Sea to Sky Clean Air Society to dissolve by end of 2019

Funding and volunteers lacking, says chair

A group that helped manage Bike to Work weeks, among other clean air quality initiatives in the Sea to Sky Corridor, is dissolving.

The Sea to Sky Clean Air Society (SSCAS) was previously known as the Air Quality Co-ordinating Committee, which started in 2002 with funding from local governments and the provincial government. It commented on air quality impacts of development proposals, took part in the Sea to Sky Air Quality Management Plan and promoted clean air events.

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But the society is currently without an executive director and without funding. Attempts to garner more funding once the society achieved charitable status in 2010 were unsuccessful, it was announced at the Howe Sound Community Forum where researchers, local leaders and stakeholders were gathered at the Cheakamus Centre in Paradise Valley on Oct. 25.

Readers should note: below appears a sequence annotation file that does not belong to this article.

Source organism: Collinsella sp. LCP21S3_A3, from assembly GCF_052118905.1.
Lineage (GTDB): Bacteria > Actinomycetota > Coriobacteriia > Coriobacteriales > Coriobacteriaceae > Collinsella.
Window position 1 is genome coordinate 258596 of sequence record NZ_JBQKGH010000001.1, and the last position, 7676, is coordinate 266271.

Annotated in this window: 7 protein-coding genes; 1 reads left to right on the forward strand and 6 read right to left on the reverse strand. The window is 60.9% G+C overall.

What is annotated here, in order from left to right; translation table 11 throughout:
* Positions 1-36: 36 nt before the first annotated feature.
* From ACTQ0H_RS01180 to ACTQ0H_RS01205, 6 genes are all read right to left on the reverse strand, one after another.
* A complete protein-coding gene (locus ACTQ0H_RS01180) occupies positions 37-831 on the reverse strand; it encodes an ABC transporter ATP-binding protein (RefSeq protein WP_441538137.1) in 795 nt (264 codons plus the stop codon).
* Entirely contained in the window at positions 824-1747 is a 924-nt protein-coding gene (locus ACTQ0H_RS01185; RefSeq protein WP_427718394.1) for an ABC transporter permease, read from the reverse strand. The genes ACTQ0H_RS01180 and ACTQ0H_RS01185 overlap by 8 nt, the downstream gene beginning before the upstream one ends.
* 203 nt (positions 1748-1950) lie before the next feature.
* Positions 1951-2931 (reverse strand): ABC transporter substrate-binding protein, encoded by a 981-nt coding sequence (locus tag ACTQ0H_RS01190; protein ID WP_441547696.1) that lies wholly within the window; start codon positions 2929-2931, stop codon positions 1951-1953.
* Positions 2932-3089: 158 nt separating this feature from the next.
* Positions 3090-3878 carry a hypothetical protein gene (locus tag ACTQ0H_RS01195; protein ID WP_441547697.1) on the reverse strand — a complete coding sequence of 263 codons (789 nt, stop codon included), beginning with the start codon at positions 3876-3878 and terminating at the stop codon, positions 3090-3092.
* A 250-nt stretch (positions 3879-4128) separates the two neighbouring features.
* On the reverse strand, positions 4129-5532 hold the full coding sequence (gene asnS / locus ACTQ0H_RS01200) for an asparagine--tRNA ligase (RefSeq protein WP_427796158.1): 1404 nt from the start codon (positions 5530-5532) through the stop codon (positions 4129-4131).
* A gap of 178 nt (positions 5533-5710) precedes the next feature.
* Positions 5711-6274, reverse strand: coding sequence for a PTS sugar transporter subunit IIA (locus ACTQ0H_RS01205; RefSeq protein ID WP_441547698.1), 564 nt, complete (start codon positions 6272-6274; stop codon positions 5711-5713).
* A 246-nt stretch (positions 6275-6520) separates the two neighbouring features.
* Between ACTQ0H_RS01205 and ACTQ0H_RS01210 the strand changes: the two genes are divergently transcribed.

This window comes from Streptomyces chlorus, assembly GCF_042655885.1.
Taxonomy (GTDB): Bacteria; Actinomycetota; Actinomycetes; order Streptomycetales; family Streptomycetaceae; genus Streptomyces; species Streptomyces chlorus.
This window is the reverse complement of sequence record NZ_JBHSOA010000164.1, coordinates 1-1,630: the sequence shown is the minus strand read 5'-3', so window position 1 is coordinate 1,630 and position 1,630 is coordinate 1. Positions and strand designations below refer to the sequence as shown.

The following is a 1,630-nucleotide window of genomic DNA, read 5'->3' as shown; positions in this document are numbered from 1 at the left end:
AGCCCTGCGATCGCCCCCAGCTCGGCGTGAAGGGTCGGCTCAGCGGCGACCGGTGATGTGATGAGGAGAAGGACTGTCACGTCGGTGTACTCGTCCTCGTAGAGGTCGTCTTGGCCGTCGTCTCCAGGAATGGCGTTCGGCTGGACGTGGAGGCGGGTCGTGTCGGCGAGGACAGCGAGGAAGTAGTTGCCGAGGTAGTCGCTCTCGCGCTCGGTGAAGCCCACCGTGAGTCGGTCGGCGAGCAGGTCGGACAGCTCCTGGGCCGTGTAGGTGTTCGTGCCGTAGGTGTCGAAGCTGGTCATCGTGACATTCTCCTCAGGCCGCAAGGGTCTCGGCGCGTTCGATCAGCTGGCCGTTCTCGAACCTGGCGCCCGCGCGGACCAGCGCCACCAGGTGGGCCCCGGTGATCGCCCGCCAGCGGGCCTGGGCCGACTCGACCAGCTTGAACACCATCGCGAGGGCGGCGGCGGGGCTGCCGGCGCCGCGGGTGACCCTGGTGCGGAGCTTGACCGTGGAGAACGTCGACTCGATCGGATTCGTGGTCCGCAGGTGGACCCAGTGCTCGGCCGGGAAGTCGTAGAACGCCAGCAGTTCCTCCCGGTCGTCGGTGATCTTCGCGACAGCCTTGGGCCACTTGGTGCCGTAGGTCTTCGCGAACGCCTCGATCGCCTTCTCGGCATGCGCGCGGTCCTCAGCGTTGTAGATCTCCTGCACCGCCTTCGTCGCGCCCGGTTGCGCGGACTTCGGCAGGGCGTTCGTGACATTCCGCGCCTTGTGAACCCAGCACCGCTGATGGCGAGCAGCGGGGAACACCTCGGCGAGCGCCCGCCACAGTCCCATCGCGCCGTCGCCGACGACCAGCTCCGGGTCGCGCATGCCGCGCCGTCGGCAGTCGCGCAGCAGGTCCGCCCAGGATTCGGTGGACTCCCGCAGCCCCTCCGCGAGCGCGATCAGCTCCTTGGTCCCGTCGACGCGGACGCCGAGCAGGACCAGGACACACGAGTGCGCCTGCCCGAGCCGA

Chair of SSCAS, Peter Frinton, wrote in a press release that ending the activities of the society "is done with regret, as there had been a lot of time, effort, and money put into the work of air quality management in the Sea to Sky airshed. However, the AQMP [Air Quality Management Plans] remains extant as a document, and new funding for such activities as the Wood Stove Exchange are available on an annual basis."

By a raise of hands at the Howe Sound Community Forum, it seemed the issue of air quality is still a concern for many.

But in a presentation at the forum, Bob Purdy of the Fraser Basin Council said a study by his organization found air quality was not a high priority for local governments, and many were not aware of the SSCAS's work.

"One needs to appreciate that being a not-for-profit in a world with lots of not-for-profits and not a lot of money to go around is not for the faint-hearted. Working on just a purely volunteer basis can be very difficult and the SSCAS has encountered some difficulties around funding certainty," Purdy said.

Purdy said there are three next-step options: creating a new organization as a quasi-autonomous non-government organization, becoming a non-governmental organization (NGO), or being absorbed into an existing entity.

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